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February 01, 2005


Hymns of the Spirit is the name of at least two hymnals. Samuel Longfellow edited the first in 1864; Edward P. Daniels and Robert L. Sanders edited the second in 1937 "for use in the Free Churches of America." The later was most recently republished by the Unitarian Universalist Association of Congregations (Boston) in 1981. It is currently out of print, though it continued throughout much of the 20th century to be used by member congregations with a broadly Christian or theistic orientation. It continues to be used by at least a handful of congregations to this day.

The 1937 hymnal, herein referred to as Hymns of the Spirit Two, served as the principal hymnal of most Unitarian and Universalist churches in the United States and Canada for the better part of three decades (though as a potential audience, its editors envisioned any "community church ... which desire[s] a hymn book at once modern in tone and inclusive in spirit.") The language of Hymns of the Spirit Two is largely theist and Christian, although there are concessions to the budding humanist and pluralist expressions of religion that later gained wider currency in the Unitarian Universalist movement. It remains a uniquely rich deposit of Deist hymns, many initially penned or edited by Samuel Longfellow in the what is herein referred to as Hymns of the Spirit One. Many of these hymns are sung to this day in "liberal" churches, be they Unitarian Universalist or more traditionally Christian, but many equally worthy works do not seem to have lept beyond the pages of Hymns of the Spirit Two. This applies to much of the work contained in the hymnal. In fact, of the close to 600 hymns in the hymnal, not many more than 90 of these pieces, in some form or another, are contained in the current Unitarian Universalist hymnal, Singing the Living Tradition, published in 1993.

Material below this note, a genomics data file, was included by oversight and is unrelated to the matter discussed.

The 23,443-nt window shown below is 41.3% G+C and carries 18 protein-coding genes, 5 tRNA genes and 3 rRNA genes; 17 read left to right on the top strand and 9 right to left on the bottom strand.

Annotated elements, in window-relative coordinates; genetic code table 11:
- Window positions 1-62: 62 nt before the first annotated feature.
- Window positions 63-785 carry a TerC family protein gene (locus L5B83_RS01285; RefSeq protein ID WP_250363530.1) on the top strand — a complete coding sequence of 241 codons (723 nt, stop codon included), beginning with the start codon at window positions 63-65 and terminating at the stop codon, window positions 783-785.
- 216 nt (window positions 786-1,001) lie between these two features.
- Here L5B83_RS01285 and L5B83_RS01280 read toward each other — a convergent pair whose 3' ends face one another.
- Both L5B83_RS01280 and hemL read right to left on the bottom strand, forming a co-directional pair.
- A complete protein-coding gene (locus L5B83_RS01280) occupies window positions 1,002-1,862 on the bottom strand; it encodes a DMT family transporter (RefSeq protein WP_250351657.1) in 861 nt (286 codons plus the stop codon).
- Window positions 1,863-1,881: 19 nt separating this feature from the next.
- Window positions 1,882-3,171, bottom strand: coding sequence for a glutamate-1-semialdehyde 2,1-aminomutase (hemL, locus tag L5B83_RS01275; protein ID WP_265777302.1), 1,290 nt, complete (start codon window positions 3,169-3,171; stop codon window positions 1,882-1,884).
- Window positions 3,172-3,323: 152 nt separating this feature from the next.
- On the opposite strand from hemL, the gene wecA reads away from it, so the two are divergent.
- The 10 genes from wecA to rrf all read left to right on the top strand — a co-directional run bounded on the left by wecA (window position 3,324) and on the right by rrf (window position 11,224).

In a denomination such as the Unitarian Universalist Association, where the powers that be in Boston seek to impose nothing at all in terms of liturgy or theology, on member congregations, it perhaps is nothing short of a grand irony that the so-called "official" 1993 hymnal has such penetration. The purpose of this website is to invite others, within all "liberal" churches, Unitarian, Universalist and the wider Christian world, to explore the varied strands of our hymnody, beyond the confines of any one hymnbook.

On-line publishing technology and the Internet make this possible. As each entry for each hymn in Hymns of the Spirit Two is made below, users of this website will find moderately recast words (as the words in their original form are now in the public domain, usually available on Cyberhymnal), with modern language sensitivies in mind. These words are paired with a tune, likewise from the public domain. Typically if the original tune from Hymns of the Spirit Two is a singable one (in the wholly subjective view of the webdesigner), that tune is used; otherwise, one or more appropriate tunes are substituted. The hope is that the tune continues to be "traditional," yet singable from a contemporary perspective. All tunes used below are likewise believed to be in the public domain. It should be noted that in a few cases, the form a hymn tune in the public domain differs in a small way from the version in Hymns of the Spirit Two (regarding key, for example). The order and numbering of the hymns here follow that of the 1937 hymnal. Hymns numbered 600 and above are not contained in Hymns of the Spirit Two.